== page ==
Sparing The Koboko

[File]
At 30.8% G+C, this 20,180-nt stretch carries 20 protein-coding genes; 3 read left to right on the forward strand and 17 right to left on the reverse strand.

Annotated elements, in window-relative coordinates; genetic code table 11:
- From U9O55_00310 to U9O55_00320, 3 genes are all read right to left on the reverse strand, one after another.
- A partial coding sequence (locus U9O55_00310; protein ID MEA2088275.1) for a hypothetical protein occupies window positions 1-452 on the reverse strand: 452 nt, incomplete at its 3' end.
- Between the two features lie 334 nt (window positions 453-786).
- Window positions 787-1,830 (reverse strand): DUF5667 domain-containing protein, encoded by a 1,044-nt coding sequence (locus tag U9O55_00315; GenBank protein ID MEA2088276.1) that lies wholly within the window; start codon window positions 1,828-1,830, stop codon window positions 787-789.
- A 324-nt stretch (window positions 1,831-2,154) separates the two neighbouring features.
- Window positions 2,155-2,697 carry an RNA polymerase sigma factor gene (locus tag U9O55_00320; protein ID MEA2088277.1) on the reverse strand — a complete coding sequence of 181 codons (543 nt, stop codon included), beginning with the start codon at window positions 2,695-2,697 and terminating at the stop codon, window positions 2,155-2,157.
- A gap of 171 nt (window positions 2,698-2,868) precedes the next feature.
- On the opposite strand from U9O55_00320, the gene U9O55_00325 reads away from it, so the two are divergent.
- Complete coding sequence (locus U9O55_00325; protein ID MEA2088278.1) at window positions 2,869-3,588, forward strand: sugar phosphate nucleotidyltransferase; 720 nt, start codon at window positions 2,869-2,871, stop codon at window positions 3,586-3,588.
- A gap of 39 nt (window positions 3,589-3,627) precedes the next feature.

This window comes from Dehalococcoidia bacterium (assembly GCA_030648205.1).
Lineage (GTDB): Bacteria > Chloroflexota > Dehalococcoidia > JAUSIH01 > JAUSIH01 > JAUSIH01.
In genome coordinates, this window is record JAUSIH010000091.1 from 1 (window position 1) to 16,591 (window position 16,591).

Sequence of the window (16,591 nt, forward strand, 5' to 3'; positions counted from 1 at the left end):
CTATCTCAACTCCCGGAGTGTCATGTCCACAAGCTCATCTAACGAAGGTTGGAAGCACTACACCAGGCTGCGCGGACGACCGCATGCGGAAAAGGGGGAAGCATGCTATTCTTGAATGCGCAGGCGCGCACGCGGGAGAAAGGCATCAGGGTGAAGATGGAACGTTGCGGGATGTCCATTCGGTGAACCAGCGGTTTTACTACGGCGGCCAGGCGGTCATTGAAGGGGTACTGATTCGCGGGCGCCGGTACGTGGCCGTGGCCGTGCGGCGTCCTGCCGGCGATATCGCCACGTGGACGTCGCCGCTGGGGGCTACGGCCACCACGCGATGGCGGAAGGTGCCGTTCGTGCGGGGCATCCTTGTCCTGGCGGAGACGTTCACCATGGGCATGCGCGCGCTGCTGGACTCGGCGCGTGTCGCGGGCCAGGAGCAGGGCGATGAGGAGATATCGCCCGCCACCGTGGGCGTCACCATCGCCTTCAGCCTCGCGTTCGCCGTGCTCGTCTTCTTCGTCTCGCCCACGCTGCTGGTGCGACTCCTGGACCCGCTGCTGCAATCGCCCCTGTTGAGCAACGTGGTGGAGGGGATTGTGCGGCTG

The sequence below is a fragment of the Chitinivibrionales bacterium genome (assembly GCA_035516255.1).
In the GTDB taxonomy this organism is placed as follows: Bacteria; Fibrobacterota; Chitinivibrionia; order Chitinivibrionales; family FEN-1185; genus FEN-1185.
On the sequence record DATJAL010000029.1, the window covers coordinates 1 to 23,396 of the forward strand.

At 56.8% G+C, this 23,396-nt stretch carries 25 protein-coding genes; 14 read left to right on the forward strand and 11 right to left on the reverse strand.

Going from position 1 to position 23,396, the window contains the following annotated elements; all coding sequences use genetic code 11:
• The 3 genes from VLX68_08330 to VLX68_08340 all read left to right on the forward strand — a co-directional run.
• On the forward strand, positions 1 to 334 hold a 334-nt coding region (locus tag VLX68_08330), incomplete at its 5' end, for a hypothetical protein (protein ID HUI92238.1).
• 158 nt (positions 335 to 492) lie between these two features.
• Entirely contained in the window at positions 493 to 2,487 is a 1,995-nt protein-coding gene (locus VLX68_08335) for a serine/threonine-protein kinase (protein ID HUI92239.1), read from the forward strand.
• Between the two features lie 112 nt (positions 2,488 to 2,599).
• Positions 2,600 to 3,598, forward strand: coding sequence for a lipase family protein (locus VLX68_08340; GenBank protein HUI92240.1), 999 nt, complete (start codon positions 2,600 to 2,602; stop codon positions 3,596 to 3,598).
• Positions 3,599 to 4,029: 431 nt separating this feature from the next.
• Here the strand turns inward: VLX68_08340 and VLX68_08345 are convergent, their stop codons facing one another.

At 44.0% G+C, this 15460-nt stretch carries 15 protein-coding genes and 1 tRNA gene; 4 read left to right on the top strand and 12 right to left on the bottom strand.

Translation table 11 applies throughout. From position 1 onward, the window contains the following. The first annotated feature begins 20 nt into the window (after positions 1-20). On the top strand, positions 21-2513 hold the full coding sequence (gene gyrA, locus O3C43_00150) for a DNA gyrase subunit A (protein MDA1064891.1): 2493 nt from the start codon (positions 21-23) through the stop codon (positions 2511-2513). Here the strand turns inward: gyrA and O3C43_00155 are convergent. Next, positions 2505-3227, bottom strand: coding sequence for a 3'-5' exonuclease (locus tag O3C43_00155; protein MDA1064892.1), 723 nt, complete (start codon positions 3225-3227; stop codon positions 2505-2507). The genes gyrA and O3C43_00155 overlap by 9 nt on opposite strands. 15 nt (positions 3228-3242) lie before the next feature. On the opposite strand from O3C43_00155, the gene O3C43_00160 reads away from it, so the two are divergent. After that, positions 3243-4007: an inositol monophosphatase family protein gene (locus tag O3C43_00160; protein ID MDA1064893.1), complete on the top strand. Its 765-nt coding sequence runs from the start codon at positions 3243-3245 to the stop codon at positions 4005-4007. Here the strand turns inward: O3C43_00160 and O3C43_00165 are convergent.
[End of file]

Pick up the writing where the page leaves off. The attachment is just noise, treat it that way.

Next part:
Angry Black Girl. Credit: Discover the Space So…have you taken time out to notice the behaviors of kids today? Do you see that the methods with which kids are raised now is far far different from how we were raised? And does the blatant disrespect from kids give you the chills as it does me? I’m at that point where I wish we can go back in time, if for nothing else but the discipline which our parents instilled in us. The other day, I noticed a trend in a neighbor’s kid. This baby girl should be about 5 years old. She has not learnt to greet older people as is the custom of most African homes. She would actually stare at an older person until her mother tells her to greet. Even with the prodding from her mother, she would stare at the person and blatantly refuse to greet. What is worse is that she stares at much older people in the eye, leaving a sinister feeling crawling down the spine of the person. What baffled me was when I noticed that as early as 6am (when I’m rushing out to work), this little girl gets up and goes out of the compound, walks the length of the street and finally chooses a house to go to. What in God’s name is a 5-year old doing traipsing the streets at 6am?! What are her parents doing when she is ‘making the rounds’? And in this North-Eastern region where girls are easy targets, why are the parents not worried about a baby girl walking up and down town when no one can watch over and protect her? It is so annoying even that when you try to correct this girl, she puts on this quelling look that seems to say, ‘What you gone do about it? Huh?’ The nerve! It gets worse. I was returning home one night, when this kid saw me. He raised his torchlight (as it was quite dark) and flashed it directly in my face. Now, I deliberately assumed he made a mistake, so I didn’t have to take off my shoes and beat the black off his skin. In my assumption, I hoped he would apologize, lower his flashlight, and show some iota of courteous behavior by probably greeting me and/or asking for my handbag. I was too busy making these assumptions to actually think it might not go that way. When it dawned on me that he wouldn’t do so was when the light remained in my face for more minutes than was respectfully necessary. I stopped in the middle of the street and gave him the look. Only then did he drop the flash light, make a detour around me, and continued on his way to wherever he was heading. Now, this boy shouldn’t be more than 13 years. He started acting this way when I cautioned him on the use of curse words. He said something in Hausa while I was passing and I gave him a serious dressing down. Does it feel like curse words in our local languages are dirtier than in English language? Anyway, that is a topic for another day. From that day, I guess his hormones kicked in and he started acting up. I was tempted to hold him down and get some sense into his skull but I am pretty scared of the reciprocal treatment I will get from the police. So….I ignored it, shook my head, squared my shoulders and walked on to my house. Angry Black Boy. Image: GodZone I wouldn’t have bothered about writing this piece if another incident hadn’t occurred. Called a girlfriend and asked that we go to the beauty shop. She got dressed and we headed to our regular stylist. When we got there, the shop was full, but only one person stood out for me. She was a pretty little girl. She had such a striking resemblance to our stylist that we couldn’t help but ask if she was her daughter. Now you see, as long as we had been going there, we knew she was married and had kids, but we had never met any of them. When she told us that was her daughter, we gushed a bit over her. I should have kept my gushing to myself! The about-seven-year old gave us this aloof look and went to sit in the corner. Hurt a bit, I asked what her problem was and before her mum could respond, the little girl said she didn’t talk to strangers. I looked at my friend, and we shrugged. Secretly, I was proud that her mum was raising her with good principles, but I was worried that she was bold enough to tell us that to our faces. As we got our beauty on, the stylist kept regaling us with stories that had us laughing and generally having fun. Somewhere in that line of fun conversation, the mother started talking about a seasonal Pilipino telenovella she had watched. While that was my cue to shut up, little miss I-don’t-talk-to-strangers piped up and got into the conversation. She started talking of the telenovellas that were more interesting. Now, the silence from all the customers was probably because we would never have interrupted in a conversation our mothers were having. The silence was awkward for a while until the mother broke it by asking her daughter about the one they had watched the night before. My friend and I shared another look and we saw the other ladies also sharing a look. The little girl went on and on and after a while, we seemed to adjust to the fact that the girl had been taught that she could join in on adult conversation. What jolted us back to reality was when one of the customers urged the little girl to stop combing her hair too frequently. Her mum teased her about not even having the hair to comb and she flew

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